To make your script more bullet proof, have it fall back to the USB 172.22.11.2 address and check 10.TE.AM.2 address if it can not resolve mDNS.
If you want your script to be cross platform, you can do this in many ways, scp is loaded on Linux and mac by default so you can just use that command line, on windows you can pre-package your script with pscp.exe from putty to run as a command line tool, or you can use something like jsch.jar from jcraft.com project to provide your script scp capabilities on all platforms it is running on.
Hope this helps,
Yes, I’ve already examined the build scripts for how they work.
If you want your script to be cross platform, you can do this in many ways, scp is loaded on Linux and mac by default so you can just use that command line, on windows you can pre-package your script with pscp.exe from putty to run as a command line tool
And this is also the same conclusion that I had already reached.
I know you meant this to be rhetorical, but if someone is actually wondering what the answer is…
The answer is serial console. The RS-232 port on the RoboRio is a console out, and you can access the terminal when ever you like via serial.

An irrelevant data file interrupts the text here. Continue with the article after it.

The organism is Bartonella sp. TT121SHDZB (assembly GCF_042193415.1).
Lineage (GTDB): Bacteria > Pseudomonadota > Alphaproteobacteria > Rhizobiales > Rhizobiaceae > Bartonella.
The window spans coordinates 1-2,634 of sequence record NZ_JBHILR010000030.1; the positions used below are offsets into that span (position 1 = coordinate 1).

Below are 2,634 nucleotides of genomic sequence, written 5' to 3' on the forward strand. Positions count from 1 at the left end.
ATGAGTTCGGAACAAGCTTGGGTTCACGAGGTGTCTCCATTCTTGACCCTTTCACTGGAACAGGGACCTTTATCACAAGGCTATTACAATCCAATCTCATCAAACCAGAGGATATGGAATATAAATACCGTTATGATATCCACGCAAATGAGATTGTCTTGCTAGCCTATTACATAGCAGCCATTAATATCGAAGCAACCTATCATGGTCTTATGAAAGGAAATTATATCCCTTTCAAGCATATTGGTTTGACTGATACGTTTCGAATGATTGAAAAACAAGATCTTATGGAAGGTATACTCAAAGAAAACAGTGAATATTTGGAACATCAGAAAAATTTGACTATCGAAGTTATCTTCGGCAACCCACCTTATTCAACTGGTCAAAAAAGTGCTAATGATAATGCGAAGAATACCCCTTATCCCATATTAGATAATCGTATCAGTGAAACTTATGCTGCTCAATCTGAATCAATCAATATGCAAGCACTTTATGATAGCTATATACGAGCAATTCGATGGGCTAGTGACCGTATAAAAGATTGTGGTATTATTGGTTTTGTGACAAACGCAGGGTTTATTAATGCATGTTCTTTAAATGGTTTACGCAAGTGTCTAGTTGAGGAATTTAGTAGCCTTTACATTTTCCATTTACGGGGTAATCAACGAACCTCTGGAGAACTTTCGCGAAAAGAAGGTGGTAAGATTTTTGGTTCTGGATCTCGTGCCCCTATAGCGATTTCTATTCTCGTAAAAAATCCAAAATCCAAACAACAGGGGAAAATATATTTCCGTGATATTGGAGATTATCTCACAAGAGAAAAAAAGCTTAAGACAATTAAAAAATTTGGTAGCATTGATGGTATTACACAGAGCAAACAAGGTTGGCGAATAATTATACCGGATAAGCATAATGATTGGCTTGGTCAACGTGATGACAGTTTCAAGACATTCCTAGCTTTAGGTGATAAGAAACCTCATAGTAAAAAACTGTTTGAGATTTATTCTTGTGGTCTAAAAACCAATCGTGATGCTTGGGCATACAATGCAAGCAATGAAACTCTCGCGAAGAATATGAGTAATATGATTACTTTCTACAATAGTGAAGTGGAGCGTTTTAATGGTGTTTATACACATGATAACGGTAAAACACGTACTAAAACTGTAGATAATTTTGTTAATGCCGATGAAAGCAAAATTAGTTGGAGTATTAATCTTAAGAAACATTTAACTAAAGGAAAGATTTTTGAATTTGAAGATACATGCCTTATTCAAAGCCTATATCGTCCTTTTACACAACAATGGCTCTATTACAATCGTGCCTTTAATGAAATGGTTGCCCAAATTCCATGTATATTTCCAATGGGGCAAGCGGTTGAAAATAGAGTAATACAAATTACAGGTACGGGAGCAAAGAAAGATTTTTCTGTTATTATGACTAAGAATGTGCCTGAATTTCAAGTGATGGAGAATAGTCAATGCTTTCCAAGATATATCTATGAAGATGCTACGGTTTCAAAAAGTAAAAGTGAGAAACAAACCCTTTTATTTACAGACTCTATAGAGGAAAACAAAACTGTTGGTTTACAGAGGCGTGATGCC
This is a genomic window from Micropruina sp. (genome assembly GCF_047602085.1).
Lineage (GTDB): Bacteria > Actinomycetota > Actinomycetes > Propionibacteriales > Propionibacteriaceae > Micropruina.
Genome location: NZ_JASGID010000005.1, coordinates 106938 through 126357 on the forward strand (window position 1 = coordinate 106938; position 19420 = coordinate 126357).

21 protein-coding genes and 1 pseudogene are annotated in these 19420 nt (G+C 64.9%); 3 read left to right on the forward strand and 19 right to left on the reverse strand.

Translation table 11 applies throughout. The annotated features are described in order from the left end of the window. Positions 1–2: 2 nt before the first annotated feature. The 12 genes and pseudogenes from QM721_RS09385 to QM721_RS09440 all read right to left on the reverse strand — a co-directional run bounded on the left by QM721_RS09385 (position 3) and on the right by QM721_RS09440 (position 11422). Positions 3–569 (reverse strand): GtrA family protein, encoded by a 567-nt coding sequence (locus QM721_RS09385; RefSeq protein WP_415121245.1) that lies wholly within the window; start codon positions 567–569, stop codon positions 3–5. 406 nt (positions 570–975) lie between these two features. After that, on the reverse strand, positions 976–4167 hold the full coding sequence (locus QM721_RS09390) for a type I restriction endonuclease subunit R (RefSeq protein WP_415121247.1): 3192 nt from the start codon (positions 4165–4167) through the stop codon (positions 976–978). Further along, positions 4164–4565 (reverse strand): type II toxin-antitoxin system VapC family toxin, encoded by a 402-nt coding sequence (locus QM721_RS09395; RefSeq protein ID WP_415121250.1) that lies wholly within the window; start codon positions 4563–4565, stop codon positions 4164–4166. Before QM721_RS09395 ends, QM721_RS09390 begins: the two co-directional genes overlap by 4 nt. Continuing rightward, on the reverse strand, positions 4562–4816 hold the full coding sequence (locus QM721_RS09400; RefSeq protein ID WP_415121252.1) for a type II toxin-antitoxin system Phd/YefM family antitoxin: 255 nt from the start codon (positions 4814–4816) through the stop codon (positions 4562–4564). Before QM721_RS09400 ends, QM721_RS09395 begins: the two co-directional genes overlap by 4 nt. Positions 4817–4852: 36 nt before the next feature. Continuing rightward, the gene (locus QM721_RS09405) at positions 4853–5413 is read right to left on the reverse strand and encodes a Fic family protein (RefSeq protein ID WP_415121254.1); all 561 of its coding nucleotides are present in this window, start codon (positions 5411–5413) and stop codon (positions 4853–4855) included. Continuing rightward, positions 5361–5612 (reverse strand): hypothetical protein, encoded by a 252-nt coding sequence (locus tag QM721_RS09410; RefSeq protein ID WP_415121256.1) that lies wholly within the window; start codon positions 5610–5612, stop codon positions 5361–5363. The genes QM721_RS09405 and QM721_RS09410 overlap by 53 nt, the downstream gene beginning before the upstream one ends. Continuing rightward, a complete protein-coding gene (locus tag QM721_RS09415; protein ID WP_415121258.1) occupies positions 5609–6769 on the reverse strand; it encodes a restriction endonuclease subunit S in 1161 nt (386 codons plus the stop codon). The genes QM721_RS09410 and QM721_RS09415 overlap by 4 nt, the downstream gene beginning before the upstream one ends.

This will allow you to have full access to the Linux operating system on the Rio and install anything you like including servers.
On a working Rio this is not necessary because it comes loaded with some servers by default, but if you have kernel panics or don’t have an OS loaded, the only way you can access the Rio to determine what is going on is via the serial interface.
So in short, there is always a way in.
Agreed that it would work, but would fail the ‘easy to use’ requirement, given that most computers nowadays don’t have serial ports.
Every computer I ever owned has at least one serial port - Universal Serial Bus :yikes:
I’m just being idiotic. I know you meant modern computers are lacking a RS-232 interface.
Sidetracking off the main post, but in all seriousness, you can get a USB-to-serial converter for like $5.
We made our own for even less from radioshack parts, but here is one at amazon
I highly recommend every FRC team buy something like this, for those just in case moments. If you already have a serial to usb interface from an arduino or other microcontroller those will work fine.
As alpha and beta testers we deliberately tried to crash the RoboRio, and having one of these handy, definitely saved our butts numerous times.
These cables and ATX fuses will become a prized commodity at competitions this year, trust me!
However, with that said, safemode on the RoboRio should help you recover 99% of the time without ever needing to use the serial interface
On a following note, how long does it take to bring the Rio back to life in the event the OS is lost?
Also, what procedure and particular resources would be needed?
The typical procedure requires the imaging tool, a USB cable, and about five minutes. Lower level formatting of other firmware or other chips is quite rare.